Slavery and History

Slavery hasn't been a legally sanctioned part of American society for nearly 135 years. But it remains a lively issue.

Case in point: Black educators and parents in New Orleans are removing from their schools the names of any former slave owners. George Washington Elementary School has become Dr. Charles Richard Drew Elementary. Dr. Drew was an African-American surgeon who developed new ways of preserving blood plasma.

We have mixed feelings about this particular name change. New Orleans's largely black school district is right to cast off school names - like those of Confederate generals - that offend residents. But Washington is called father of the country for a reason. If black Americans in New Orleans, or elsewhere, are seen as having no connection to Washington's role in shaping a society that could evolve toward truer democracy, that's sad.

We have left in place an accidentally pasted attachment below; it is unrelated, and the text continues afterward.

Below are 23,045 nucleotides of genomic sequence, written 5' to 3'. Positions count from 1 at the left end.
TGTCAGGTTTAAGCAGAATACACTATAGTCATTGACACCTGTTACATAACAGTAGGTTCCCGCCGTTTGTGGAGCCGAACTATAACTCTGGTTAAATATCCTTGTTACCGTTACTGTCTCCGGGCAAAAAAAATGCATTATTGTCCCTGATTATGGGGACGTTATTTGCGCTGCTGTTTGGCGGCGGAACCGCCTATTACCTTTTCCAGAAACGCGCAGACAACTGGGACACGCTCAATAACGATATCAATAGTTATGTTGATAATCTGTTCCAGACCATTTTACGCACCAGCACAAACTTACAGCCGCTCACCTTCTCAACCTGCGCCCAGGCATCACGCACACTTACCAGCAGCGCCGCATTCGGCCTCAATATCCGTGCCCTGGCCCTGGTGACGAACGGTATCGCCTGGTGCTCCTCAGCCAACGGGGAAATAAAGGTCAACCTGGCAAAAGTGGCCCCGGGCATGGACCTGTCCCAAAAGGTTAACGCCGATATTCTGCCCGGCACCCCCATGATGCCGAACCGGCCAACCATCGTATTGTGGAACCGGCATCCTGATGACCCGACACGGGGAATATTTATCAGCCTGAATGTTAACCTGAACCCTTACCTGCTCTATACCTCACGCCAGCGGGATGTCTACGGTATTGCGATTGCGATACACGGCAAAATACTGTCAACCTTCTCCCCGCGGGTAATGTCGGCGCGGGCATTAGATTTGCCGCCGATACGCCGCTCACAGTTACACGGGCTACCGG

All Americans have that connection, whether they admit it or not. And Washington, it should be remembered, arranged to have his slaves freed after his death.

Slavery's legacy - made all the more sensitive by today's debate over affirmative action - ought to be better understood by all Americans. The same can be said of George Washington's legacy.

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